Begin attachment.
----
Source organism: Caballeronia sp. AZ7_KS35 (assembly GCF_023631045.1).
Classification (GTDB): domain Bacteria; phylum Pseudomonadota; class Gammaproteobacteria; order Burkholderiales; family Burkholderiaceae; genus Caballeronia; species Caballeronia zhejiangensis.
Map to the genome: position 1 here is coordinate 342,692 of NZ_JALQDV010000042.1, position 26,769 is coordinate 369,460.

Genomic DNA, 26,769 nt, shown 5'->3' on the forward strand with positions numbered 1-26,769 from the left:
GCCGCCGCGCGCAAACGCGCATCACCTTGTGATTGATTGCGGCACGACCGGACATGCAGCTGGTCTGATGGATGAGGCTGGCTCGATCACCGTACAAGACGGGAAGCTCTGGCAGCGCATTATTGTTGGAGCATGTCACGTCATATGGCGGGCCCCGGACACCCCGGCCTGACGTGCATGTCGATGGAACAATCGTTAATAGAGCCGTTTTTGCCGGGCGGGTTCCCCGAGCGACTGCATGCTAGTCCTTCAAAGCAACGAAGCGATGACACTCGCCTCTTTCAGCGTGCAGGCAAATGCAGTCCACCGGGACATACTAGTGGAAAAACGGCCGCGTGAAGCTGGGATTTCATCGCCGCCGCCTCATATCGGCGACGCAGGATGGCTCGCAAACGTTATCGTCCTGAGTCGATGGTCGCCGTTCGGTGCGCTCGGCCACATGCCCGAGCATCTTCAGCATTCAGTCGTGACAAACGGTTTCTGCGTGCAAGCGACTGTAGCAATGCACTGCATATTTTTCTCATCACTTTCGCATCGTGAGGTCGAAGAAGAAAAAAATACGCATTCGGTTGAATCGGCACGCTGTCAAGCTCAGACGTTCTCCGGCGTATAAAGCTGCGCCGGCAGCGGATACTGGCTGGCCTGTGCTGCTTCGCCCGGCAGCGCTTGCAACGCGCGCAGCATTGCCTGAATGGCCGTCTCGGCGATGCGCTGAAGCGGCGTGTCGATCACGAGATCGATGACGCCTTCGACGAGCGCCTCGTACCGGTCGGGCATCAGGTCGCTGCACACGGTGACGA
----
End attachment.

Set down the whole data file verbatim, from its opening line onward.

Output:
Source organism: Caballeronia sp. AZ7_KS35 (assembly GCF_023631045.1).
Classification (GTDB): domain Bacteria; phylum Pseudomonadota; class Gammaproteobacteria; order Burkholderiales; family Burkholderiaceae; genus Caballeronia; species Caballeronia zhejiangensis.
Map to the genome: position 1 here is coordinate 342,692 of NZ_JALQDV010000042.1, position 26,769 is coordinate 369,460.

Genomic DNA, 26,769 nt, shown 5'->3' on the forward strand with positions numbered 1-26,769 from the left:
GCCGCCGCGCGCAAACGCGCATCACCTTGTGATTGATTGCGGCACGACCGGACATGCAGCTGGTCTGATGGATGAGGCTGGCTCGATCACCGTACAAGACGGGAAGCTCTGGCAGCGCATTATTGTTGGAGCATGTCACGTCATATGGCGGGCCCCGGACACCCCGGCCTGACGTGCATGTCGATGGAACAATCGTTAATAGAGCCGTTTTTGCCGGGCGGGTTCCCCGAGCGACTGCATGCTAGTCCTTCAAAGCAACGAAGCGATGACACTCGCCTCTTTCAGCGTGCAGGCAAATGCAGTCCACCGGGACATACTAGTGGAAAAACGGCCGCGTGAAGCTGGGATTTCATCGCCGCCGCCTCATATCGGCGACGCAGGATGGCTCGCAAACGTTATCGTCCTGAGTCGATGGTCGCCGTTCGGTGCGCTCGGCCACATGCCCGAGCATCTTCAGCATTCAGTCGTGACAAACGGTTTCTGCGTGCAAGCGACTGTAGCAATGCACTGCATATTTTTCTCATCACTTTCGCATCGTGAGGTCGAAGAAGAAAAAAATACGCATTCGGTTGAATCGGCACGCTGTCAAGCTCAGACGTTCTCCGGCGTATAAAGCTGCGCCGGCAGCGGATACTGGCTGGCCTGTGCTGCTTCGCCCGGCAGCGCTTGCAACGCGCGCAGCATTGCCTGAATGGCCGTCTCGGCGATGCGCTGAAGCGGCGTGTCGATCACGAGATCGATGACGCCTTCGACGAGCGCCTCGTACCGGTCGGGCATCAGGTCGCTGCACACGGTGACGA